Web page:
Newt Gingrich and the Long View to Hell
Finding out that New Gingrich is doing well in Iowa saddens me because I know Iowans as noodle people. I do not know them as people of the tomato-sauced noodle, but rather people of the white-sauced noodle casserole, egg noodles maybe, wide noodles with chicken or tuna.
I rely on noodle people and am one myself. I think of us as home people, good at fishing, people who are not so superficial as to care whether the spouse puts on an extra 20.
This is not to say that Iowa is so hopelessly rural that all they do is eat noodle dishes and fish, pleasant as that might be. Iowa is as big city nowadays as, well, as any big city. It's got cornfields and crack houses, Methodists and meth heads, and everything else that makes life in America boring and scary at the same time.
But I thought Iowa had more noodles than to turn to Gingrich, a man who can be called a historian, even though that does some disservice to those professional historians who are even now searching the tax rolls of 15th century France, looking for patterns in land acquisition among the middle peasantry.
But Gingrich is more of a historian than most candidates — more, for instance, than Barack Obama, who resembles nothing so much as the guy who takes your "information" when you slink into the free clinic.
Gingrich writes some things and says some things which, if they are not history, certainly lean on history.
He sees, we think, the glory of Pickett's charge streaming up the heights, feels the thrumming blood in the veins of crusaders and knows that we are only here a little while, leaving behind us only our accumulated glory.
But the historian had better have a bit of the poet in him, or he will be a cruel man. The Pharaohs built the pyramids because they took the long view, and they used their slaves to death because the long view sees one woman's slavery, one man's hopeless death as moments in the long view. What is important is the pyramid, the after world, the glory of the pharaoh. What died beneath the lash would have died anyway, on some other dirty bed of straw.
Tempering the long view with the short view is why you (or, at least, I) will give a quarter to a bum on the street. It maybe does the bum no good, but the quarter is what he wants at the moment and it's what you have at the moment. The long view is what makes you walk past the bum without putting a hand in the pocket of your officeworker khakis. He will die soon with or without your two bits.
The historian, if he has no poet in him, can hear the brave yell of "Charge!" and not see the wounded young boys puking blood and water.
Us noodle-dishers see the decline of American unionism as 29 years of $9-an-hour drudgery for some tie-clipped fool of a "manager" who makes $14 an hour and so can tell us we are "lucky to have a job." We experience the deathless struggle of peoples in the Middle East through Uncle Robbie, who came home from Sadr City unable to concentrate on much of anything but fully skilled at shrieking in the night.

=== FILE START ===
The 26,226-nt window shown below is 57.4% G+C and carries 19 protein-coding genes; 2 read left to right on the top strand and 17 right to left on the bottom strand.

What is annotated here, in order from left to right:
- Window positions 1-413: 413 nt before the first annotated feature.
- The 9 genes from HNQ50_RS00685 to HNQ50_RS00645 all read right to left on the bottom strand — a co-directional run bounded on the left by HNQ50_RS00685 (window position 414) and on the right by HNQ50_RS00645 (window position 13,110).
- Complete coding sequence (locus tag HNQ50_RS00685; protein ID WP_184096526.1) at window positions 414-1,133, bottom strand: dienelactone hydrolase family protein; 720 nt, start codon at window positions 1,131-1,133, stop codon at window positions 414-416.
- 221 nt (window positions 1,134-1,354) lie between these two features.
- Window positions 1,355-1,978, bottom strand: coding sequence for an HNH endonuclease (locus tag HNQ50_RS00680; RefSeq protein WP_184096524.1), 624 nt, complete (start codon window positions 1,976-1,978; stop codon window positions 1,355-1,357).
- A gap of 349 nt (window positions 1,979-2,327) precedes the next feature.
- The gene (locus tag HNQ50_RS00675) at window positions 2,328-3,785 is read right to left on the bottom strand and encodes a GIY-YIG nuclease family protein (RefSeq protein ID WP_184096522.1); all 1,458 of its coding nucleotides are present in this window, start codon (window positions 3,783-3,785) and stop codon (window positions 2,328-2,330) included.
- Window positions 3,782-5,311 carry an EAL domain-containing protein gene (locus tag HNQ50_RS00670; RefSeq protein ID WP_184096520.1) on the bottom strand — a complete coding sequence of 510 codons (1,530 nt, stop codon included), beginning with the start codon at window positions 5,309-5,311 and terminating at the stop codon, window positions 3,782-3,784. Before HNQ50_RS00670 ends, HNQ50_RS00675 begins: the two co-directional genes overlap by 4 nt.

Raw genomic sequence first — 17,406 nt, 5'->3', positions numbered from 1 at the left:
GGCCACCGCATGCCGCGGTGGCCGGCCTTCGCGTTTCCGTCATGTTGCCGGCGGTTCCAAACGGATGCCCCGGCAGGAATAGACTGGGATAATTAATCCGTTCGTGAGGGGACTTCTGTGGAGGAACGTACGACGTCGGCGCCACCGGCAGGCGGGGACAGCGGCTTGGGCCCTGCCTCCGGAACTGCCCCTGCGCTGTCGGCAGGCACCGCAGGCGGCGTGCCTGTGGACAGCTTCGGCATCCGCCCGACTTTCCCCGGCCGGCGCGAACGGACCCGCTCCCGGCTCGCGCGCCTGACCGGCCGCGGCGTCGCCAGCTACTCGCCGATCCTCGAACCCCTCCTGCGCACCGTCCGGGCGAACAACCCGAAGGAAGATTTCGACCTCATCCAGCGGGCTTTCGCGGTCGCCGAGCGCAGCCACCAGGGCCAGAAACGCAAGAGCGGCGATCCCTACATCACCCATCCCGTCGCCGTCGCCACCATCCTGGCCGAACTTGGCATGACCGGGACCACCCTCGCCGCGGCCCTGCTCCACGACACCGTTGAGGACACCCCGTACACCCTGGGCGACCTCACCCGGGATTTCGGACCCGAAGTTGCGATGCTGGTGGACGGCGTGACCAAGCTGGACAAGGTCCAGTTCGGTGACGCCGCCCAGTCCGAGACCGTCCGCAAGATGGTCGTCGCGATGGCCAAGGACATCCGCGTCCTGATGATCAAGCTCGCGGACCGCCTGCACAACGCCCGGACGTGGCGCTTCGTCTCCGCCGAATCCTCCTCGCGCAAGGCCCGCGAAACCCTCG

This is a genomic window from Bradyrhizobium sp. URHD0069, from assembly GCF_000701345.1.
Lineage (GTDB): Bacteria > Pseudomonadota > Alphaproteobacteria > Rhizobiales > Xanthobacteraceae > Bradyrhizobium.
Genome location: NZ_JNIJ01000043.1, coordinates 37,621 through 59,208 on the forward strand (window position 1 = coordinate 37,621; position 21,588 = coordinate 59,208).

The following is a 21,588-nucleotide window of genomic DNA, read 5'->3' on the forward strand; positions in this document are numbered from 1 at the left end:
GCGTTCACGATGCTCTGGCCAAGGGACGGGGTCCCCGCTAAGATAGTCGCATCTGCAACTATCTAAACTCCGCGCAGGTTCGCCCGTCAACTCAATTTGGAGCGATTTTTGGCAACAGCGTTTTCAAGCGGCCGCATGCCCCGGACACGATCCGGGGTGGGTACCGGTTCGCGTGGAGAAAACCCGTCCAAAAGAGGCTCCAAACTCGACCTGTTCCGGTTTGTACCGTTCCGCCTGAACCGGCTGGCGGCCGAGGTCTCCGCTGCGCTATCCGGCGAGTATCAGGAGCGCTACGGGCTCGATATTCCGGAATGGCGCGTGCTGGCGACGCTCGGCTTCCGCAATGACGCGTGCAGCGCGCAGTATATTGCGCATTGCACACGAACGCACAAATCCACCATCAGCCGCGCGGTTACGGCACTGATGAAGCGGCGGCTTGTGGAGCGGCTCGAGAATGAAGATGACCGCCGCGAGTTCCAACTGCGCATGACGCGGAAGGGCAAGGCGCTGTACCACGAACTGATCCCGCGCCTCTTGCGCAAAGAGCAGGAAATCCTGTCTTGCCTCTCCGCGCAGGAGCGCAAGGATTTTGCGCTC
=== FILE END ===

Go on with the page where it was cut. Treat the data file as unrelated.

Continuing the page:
The long view. The big picture. The migration of peoples. The brave snap of flags in the wind. Ideas and ideals, and brave last stands against overwhelming odds.
The loss of your job. Your wife crying at the kitchen table. No more pension. And skipping dental appointments because you need a crown and your insurance only pays half, and then a $120 extraction and a gap on the upper right side of your smile. Cheaper that way. Thank God you like noodle dishes. They're easy to chew.
Big and small, but all the same history.
History is buckling on your sword. The Empire is in peril! History is a pulled tooth. Who can spend four car payments paying for one half of a crown?
Newt always speaks as though he's wearing a robe. What good amateur historian does not want to wear a robe? A robe and a sword and perhaps a diadem, which is a much more exclusive word than "crown." Beauty queens from noodle states wear crowns. A hero wears a diadem, and it encircles his "brow" and never his "head." A head can support a Kansas City Chiefs cap, but only a brow can uphold a diadem.
I'm not so young that I've only heard, read or seen Newt this go 'round. I was eating noodles when he had his first run, when his foolishly heroic utterances began the slow but still-continuing legitimization of poverty as America's one, true heritage. Poverty will make you noble, and war will make you a hero, and the pain of a pulled tooth shows you just how little you need big government and big paychecks and employer-paid insurance.
You're better than that. You're like your great-great-grandfather, dead at 35 from tuberculosis, or your grandmother, who never learned to read very well because they were hiring 9-year-olds down at the mill. Now, they were Americans! Miserable but godly, hungry but proud, happy to have a job, lucky to do any kind of dangerous, unhealthy crap work for less money than they needed to eat. They joyfully gave the corpses of their stillborn babies to the grand sweep of history.
Yeah. Newt loves the rich pageant of history.
If you vote for him, you're gonna find a lot less tuna in the tuna noodle casserole.
And I'm pretty sure you're gonna build some pyramids.
To find out more about Marc Munroe Dion and read features by other Creators Syndicate writers and cartoonists, visit www.creators.com
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